Presently all Conventional and Private Banks are providing services of Islamic Banking but currently there are only three large private banks which are purely operating as per Islamic rules under the supervision and guidelines of Shariah Board established by famous Muftees of a leading Islamic Institution. As per Shariah requirements, the funds and products of Islamic Banking are being managed separately from the conventional banks. It is experienced that the business of those businessmen expanded who did the borrowing according to Islamic laws and got rid of riba from their activities.
Islam is not just a religion. It is a complete political, social, financial and an economic system. The principles of Islam are completely guided in the Holy Quran which are explained by Hadith and physically practiced by Holy Prophet Hazrat Muhammad (P.B.U.H.).
The Islamic Economy System is based on the following principles:-

  1. All wealth belongs to Almighty Allah and Man is the trusty of Wealth.
  2. Wealth must be in circulation and holding of wealth is restricted.

Conventional economy creates a phenomena of distribution wealth un justly as it is originated by man-made laws and system. Islamic economy eliminates the monopoly of an Individual, Group or Organization to keep control on World monitory policies and avail most of the resources by blocking wealth. It also protects the society and secure the needs of the people.Basic principle of Islam Banking is to prohibit in riba based financing, lending and in sales. Interest is restricted and the owner of funds becomes Investor instead of Creditor. The Investor and Entrepreneur shares the business on risk ,profit and loss according to the ratio of investment and participation according to their Capital and Skill/Performance.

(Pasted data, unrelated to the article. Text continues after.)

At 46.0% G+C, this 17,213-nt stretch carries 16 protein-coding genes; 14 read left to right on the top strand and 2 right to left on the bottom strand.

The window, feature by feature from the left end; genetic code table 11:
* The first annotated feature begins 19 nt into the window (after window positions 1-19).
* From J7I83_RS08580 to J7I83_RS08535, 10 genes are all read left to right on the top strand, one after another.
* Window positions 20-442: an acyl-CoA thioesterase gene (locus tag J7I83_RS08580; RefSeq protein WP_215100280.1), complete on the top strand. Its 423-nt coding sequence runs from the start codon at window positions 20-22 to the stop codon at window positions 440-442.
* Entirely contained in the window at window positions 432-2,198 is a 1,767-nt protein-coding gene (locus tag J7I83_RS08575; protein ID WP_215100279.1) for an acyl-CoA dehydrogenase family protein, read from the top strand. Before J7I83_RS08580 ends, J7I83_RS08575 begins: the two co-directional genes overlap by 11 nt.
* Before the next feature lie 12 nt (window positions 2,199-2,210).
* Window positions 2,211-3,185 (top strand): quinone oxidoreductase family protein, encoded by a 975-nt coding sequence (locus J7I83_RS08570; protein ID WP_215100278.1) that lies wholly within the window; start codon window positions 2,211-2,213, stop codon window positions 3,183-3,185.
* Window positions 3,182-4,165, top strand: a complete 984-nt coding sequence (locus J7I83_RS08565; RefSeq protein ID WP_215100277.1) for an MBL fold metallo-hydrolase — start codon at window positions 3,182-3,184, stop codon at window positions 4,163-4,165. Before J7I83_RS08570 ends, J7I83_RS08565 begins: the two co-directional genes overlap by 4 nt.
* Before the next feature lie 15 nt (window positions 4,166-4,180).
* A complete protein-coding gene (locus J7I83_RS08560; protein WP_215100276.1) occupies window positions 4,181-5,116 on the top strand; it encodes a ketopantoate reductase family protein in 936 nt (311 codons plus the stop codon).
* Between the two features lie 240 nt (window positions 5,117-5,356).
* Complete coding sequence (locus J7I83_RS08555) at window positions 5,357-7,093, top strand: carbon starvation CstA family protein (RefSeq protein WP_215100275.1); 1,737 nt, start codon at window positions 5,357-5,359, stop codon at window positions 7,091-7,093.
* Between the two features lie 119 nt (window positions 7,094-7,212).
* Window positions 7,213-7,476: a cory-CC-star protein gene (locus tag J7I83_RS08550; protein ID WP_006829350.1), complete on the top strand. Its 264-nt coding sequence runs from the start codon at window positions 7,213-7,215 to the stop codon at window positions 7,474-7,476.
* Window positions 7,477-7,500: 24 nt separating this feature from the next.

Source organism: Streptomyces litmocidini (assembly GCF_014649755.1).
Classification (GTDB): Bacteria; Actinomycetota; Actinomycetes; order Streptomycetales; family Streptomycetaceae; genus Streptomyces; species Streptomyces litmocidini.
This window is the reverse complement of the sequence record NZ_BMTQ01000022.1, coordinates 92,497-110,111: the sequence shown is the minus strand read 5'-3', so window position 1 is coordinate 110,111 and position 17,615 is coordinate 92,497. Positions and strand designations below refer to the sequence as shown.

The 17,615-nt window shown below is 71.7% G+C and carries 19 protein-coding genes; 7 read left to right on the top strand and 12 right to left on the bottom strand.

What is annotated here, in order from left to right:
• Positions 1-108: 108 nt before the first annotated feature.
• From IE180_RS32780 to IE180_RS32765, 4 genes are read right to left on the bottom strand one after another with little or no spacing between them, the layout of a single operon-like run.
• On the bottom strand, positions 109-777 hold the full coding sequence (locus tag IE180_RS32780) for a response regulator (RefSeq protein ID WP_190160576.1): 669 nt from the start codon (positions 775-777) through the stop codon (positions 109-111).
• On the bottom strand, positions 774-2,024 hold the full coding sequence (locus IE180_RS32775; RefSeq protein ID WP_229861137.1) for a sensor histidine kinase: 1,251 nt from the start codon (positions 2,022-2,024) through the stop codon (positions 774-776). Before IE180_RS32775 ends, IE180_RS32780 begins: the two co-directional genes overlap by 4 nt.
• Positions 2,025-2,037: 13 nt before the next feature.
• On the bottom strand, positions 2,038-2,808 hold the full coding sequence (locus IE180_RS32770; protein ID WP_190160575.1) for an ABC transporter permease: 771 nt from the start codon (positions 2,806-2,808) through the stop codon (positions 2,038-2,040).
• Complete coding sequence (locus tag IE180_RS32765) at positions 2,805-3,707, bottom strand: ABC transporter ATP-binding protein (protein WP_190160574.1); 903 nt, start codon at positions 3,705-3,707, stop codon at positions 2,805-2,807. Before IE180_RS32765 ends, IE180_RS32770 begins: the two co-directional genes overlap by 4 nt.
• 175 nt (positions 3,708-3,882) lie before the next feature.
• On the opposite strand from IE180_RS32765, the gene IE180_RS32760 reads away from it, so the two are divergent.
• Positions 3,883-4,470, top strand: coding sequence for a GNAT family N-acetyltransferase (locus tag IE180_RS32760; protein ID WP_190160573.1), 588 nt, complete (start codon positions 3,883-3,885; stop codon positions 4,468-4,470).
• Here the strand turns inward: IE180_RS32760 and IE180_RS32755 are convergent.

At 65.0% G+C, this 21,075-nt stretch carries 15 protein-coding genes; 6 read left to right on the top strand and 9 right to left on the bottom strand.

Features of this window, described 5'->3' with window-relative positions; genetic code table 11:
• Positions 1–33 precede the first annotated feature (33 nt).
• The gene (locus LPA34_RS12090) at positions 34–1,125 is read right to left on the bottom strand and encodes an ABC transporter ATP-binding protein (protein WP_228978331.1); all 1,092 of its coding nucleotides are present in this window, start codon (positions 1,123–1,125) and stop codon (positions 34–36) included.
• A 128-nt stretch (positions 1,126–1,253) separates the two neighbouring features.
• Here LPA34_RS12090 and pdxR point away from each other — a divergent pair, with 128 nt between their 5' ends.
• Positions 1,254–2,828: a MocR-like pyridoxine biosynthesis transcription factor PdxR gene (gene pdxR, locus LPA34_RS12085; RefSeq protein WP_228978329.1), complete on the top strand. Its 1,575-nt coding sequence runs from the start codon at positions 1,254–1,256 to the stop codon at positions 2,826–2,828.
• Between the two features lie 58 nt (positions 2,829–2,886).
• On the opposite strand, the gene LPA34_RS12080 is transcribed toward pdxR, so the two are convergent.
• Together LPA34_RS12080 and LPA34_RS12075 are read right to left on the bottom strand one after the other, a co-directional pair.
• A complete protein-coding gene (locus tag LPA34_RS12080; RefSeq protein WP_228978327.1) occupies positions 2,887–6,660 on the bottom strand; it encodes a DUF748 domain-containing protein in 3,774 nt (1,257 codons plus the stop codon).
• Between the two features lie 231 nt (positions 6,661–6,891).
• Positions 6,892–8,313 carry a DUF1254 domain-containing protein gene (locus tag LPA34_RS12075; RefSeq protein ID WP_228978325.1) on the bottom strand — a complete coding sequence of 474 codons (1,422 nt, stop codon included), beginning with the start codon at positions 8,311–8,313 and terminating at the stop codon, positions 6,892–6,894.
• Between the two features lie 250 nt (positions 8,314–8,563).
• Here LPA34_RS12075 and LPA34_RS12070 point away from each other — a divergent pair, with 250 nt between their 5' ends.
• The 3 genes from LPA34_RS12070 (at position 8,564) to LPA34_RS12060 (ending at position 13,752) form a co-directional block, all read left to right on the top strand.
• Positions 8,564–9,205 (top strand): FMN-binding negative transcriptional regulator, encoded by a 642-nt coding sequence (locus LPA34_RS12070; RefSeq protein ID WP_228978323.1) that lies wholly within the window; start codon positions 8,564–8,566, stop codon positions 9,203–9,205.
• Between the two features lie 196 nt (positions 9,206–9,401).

When money becomes a commodity and bought and sold with guaranteed results of profitability on increase in volume of money being used for transaction. Such increase is the price of money and this is classified as Interest, which is the part of Riba. Any amount, earning or income that is taken over above the principle amount without any risk, effort, activity without loss sharing within a specific time is called Interest.


Income on financing is determined not on financing amount, cost of transactions and applicable free and charges as a part. Profit is the aim of financing and loss is acceptable.
Operational differences in Conventional Banking and Islamic Banking is as follows:-




bank islamibankinginterestislamicislamic banking in pakistanlossmeezanmufteePakistanprofit2014-04-14

One thought on “Islamic Banking In Pakistan Essay In Urdu

Leave a comment

L'indirizzo email non verrà pubblicato. I campi obbligatori sono contrassegnati *